Improving Fish Consumption Advisories

Fish consumption advisories aim to help people make informed decisions about whether to eat, avoid, or limit the consumption of certain fish or shellfish caught in specific bodies of water. SRP-funded scientists are working closely with communities at risk of consuming contaminated fish to inform new advisories and improve how recommendations are communicated.

Map from 2016 of fishing sites in North Carolina with shaded areas indicating fish advisories

The color-coded map of fishing sites which corresponds to specific fish advisories in those areas; this resource is from 2016 and information may not be current. (Photo courtesy of UNC SRP)

Researchers at the University of North Carolina at Chapel Hill (UNC) SRP Center conducted focus groups to understand how to better communicate fish consumption advisories. Results of the focus group led the team to recommend streamlining messaging and using visuals. They also developed outreach materials, like the Eat Fish, Choose Wisely guide, which included a color-coded map for people to identify areas where they can catch fish that are safer to eat. This work was previously funded by SRP and now continues with funding through the NIEHS Environmental Health Sciences Core Centers Program.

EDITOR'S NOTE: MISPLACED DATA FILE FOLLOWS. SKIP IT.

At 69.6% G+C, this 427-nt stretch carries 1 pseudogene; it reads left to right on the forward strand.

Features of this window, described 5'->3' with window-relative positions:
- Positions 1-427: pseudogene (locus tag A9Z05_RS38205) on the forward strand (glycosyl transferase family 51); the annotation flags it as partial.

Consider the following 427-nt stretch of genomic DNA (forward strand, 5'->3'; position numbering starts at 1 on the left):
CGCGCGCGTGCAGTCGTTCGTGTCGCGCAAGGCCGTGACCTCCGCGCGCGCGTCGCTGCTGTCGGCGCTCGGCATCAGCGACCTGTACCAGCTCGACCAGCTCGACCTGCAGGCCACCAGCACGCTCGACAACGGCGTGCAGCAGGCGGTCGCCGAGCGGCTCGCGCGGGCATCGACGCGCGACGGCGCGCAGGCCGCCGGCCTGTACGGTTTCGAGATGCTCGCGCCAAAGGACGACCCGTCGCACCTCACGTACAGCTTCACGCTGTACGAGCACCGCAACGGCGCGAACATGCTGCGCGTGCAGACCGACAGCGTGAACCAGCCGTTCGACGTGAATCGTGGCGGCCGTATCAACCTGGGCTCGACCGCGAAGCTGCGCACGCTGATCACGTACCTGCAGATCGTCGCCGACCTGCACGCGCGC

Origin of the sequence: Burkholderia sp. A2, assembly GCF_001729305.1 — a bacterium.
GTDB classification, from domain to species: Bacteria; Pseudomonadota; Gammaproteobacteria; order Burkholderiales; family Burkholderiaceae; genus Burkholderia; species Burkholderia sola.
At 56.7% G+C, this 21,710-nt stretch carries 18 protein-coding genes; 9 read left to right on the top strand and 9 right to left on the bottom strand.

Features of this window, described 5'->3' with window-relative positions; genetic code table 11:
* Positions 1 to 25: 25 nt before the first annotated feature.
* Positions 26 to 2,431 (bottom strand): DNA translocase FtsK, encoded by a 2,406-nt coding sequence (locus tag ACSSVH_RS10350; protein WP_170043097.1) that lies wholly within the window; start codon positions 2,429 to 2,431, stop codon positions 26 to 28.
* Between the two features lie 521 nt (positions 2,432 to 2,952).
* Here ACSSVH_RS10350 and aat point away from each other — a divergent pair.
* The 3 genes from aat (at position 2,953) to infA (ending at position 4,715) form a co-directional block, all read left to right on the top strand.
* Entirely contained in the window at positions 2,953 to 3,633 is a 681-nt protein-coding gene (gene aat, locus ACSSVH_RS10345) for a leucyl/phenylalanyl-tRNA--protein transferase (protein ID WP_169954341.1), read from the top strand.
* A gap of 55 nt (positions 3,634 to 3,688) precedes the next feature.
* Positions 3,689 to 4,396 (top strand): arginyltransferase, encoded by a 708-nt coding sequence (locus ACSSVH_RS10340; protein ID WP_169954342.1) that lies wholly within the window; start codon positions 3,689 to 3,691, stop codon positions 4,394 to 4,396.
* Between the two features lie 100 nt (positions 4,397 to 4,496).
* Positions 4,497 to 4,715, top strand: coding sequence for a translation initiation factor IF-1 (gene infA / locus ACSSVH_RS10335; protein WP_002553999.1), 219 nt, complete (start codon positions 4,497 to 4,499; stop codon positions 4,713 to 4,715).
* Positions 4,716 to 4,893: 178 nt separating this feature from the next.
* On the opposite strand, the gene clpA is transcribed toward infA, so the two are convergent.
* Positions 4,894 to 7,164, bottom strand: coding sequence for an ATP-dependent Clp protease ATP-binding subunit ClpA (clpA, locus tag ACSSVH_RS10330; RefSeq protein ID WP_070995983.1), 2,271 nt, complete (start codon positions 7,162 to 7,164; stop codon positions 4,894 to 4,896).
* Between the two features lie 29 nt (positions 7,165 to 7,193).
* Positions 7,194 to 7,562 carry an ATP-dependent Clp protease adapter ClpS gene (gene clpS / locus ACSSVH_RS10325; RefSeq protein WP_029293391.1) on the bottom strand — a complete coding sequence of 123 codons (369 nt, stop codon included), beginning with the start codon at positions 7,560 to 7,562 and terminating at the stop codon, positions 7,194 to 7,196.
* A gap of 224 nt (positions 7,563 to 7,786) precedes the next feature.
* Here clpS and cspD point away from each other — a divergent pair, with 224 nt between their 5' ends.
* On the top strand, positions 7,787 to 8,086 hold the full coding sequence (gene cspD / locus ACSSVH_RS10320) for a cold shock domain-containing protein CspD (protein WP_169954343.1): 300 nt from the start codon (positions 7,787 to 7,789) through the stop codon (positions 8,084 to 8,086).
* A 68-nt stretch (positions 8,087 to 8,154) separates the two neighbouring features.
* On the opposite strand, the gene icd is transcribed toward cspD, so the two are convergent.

Duke University SRP Center scientists and collaborators tested the most consumed fish along the lower Cape Fear River, a watershed contaminated with industrial contaminants, and found that frequently consumed fish had high levels of mercury, hexavalent chromium, and arsenic. This data was then used by the North Carolina Department of Health and Human Services to develop new fish consumption advisories and inform the public of the risks of eating certain fish.

People gathered around an outdoor table at Go Fish Fest

Image of the attendees at the Go Fish Fest! event. (Photo courtesy of Duke SRP)

The Community Engagement Core at the Duke SRP Center also released a manual for helping local health departments and communities collect and test fish samples to inform fish advisories. Members of the CEC developed the Stop, Check, Enjoy! Campaign to inform the public about the health risks of eating contaminated fish and to provide methods for preparing fish to limit exposure to contaminants. The team partnered with local organizations to host outreach events and produce a short comic book aimed at promoting safe fish consumption in the region. They also created a social media toolkit with educational brochures, videos, and recipe calendars.